Q. What oil would you recommend for cooking? I just read that safflower oil is high in linoleic acid and could increase the risk for heart disease.
Olive oil is great for salads and some cooking, but not for everything. I’ve been using canola oil when I don’t use olive oil. Is that the best choice?
Is there an oil that would not be high in omega-6 fats? I am still confused.

A. For decades, nutrition experts have been recommending oils rich in polyunsaturated fatty acids (PUFAs) such as safflower or corn oil. PUFAs lower cholesterol and were assumed to prevent heart attacks.
A new analysis of old data shows that we should not rely too heavily on vegetable oils high in linoleic acid. That’s because of the Sydney Diet Heart Study. In this randomized trial, men eating safflower oil instead of butter and other saturated fat had higher rates of death from cardiovascular causes (BMJ, online, Feb. 5, 2013). Breakdown products of linoleic acid may be oxidized into compounds that clog coronary arteries.
Olive oil is rich in the heart-healthy monounsaturated fat called oleic acid, and the recent study on the Mediterranean diet certainly supports its use. Participants had to consume at least 4 tablespoons of olive oil daily. For high-heat cooking such as stir-frying, we sometimes use peanut oil or grapeseed oil, even though they have more linoleic acid than we would want for everyday use. For baking, we like to use walnut oil, which is rich in omega-3 fats but rather pricey.
Other options include rice bran oil or cold-pressed organic canola oil. According to Mary Enig, PhD, author of Know Your Fats, the best approach is to “use a mixture of natural fats in moderation.”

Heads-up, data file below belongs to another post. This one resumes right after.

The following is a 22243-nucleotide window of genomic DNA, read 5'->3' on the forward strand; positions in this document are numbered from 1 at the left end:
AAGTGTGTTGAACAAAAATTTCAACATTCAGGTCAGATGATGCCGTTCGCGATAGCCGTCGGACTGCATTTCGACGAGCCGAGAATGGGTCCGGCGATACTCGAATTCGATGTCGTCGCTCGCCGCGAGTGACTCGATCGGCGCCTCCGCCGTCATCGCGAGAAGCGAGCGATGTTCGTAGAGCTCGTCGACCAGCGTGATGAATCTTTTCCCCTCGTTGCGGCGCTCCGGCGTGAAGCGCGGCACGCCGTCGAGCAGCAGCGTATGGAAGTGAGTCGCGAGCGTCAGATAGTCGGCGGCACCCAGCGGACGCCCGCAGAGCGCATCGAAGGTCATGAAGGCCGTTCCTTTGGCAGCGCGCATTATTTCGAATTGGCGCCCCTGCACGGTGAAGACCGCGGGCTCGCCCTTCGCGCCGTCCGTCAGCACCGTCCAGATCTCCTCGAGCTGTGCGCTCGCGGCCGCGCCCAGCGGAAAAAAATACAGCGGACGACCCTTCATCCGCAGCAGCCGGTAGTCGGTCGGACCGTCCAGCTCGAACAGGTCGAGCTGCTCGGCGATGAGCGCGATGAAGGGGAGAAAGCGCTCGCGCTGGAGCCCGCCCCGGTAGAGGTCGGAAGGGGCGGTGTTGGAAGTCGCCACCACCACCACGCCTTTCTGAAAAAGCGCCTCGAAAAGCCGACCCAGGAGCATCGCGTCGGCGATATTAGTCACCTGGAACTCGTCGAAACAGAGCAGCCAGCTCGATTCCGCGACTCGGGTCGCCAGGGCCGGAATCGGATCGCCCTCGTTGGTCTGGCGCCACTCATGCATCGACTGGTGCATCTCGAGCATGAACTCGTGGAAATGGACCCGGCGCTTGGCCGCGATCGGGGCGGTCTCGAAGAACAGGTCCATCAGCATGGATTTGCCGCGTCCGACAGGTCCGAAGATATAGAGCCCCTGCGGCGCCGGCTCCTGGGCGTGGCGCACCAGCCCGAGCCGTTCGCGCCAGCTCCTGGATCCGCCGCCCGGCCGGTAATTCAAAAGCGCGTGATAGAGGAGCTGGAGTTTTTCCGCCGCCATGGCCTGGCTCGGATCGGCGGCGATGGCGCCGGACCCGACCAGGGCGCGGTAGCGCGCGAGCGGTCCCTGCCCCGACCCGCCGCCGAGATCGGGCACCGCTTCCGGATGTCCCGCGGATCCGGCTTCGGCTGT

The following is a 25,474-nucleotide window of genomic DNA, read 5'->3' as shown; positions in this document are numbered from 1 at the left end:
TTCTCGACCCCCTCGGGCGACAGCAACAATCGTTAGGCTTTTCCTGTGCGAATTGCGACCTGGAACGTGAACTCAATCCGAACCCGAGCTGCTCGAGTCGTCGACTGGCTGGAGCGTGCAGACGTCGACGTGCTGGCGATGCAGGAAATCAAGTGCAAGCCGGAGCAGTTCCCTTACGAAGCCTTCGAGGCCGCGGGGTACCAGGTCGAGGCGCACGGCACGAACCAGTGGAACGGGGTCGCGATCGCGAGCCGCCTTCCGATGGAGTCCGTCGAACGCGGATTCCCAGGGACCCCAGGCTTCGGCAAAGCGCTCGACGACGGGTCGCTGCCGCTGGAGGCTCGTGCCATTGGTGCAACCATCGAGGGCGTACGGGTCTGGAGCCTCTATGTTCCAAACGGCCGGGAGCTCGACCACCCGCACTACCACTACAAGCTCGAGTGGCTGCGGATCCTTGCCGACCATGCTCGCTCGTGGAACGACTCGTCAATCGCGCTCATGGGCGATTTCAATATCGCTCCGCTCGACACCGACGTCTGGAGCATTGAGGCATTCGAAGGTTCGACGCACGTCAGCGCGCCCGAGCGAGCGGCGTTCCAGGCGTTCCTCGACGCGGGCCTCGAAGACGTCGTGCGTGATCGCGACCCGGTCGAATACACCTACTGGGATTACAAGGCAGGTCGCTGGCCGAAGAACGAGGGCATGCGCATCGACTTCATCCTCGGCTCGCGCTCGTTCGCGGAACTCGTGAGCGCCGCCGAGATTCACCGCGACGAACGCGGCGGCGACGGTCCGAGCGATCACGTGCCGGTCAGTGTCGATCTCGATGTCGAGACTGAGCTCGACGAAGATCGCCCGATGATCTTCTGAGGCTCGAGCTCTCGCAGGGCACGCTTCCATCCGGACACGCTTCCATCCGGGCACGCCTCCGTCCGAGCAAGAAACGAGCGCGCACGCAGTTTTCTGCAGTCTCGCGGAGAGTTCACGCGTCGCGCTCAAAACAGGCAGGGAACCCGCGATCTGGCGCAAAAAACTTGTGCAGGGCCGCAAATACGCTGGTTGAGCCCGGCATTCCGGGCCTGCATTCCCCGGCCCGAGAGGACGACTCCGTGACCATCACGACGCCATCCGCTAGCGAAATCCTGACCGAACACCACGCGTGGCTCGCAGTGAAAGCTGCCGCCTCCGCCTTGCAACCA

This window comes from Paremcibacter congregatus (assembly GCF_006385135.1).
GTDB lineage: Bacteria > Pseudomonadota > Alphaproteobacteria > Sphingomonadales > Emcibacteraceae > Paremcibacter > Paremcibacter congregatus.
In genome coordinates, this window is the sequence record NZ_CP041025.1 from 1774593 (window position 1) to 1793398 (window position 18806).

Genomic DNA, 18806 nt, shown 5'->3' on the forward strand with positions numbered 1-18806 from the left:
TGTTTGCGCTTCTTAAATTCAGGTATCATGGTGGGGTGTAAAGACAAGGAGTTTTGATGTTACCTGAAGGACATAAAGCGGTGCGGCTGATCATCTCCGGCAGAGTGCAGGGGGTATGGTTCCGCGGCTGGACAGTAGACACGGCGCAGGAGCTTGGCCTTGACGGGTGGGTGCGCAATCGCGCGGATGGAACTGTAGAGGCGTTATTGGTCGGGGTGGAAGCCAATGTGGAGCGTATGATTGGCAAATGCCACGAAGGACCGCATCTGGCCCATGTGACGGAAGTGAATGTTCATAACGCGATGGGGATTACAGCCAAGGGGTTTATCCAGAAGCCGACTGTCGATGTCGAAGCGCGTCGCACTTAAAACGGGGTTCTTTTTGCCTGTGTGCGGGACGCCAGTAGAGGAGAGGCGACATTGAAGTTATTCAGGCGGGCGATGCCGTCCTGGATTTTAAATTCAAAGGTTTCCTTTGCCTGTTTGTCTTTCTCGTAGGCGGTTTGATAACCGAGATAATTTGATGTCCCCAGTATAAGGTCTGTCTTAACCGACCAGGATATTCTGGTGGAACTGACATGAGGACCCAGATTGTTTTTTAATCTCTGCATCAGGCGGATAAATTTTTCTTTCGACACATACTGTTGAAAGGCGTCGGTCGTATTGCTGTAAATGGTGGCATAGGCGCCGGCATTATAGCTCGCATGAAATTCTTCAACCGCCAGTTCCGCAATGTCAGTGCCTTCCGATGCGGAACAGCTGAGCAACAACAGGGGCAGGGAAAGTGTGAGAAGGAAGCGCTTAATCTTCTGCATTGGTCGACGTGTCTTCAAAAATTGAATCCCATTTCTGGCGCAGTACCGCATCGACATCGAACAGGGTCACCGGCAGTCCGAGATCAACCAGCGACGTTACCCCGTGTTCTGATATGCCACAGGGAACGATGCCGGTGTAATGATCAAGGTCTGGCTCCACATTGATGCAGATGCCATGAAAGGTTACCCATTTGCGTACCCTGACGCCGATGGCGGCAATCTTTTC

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  1. HJL

    Grapeseed oil is high in polyunsaturated fatty acids. Many think this is bad and leads to inflammation. It is also high in Omega 6’s which is generally out of balance in our diets.

  2. SP

    I have been using grapeseed oil for higher temperature frying ever since it was recommended in a cooking school class. It is lighter than olive oil in flavor and has a great many health benefits. It doesn’t have the disadvantage of making food taste like suntan lotion.

  3. emv

    to get lard, visit your local meat plant and ask them to save you a bunch of hog fat, then render it yourself. go to your search engine to find out how to render the fat.

  4. fbl

    MJB, I appreciate your sentiments but one could say the same thing about the farming that ruined the plains for the buffalo here in our country. What is done is done. Think of all the virgin prairies now planted in soy beans and corn!
    Those palm plantations are giving workers jobs. The best thing one can do is support organizations that help set aside good habitat for the indigenous fauna and flora. Support companies that raise these tropical products with the least harm to the environment.

  5. MJB

    To all who have mentioned PALM OIL as a good cooking oil, please remember that this oil comes from palm oil plantations, planted in Sumatra, Borneo and other Indonesian islands. These palm oil plantations were established by burning down native rainforest, home to Orangutans, Sumatran tigers and other very endangered animals. Palm oil plantations are the greatest threats to these endangered, and in some cases near extinction, native animals in these islands. We should think again before we participate in destroying habitat for endangered native species.

  6. camille phillips

    What are natural oils for cooking, eating?

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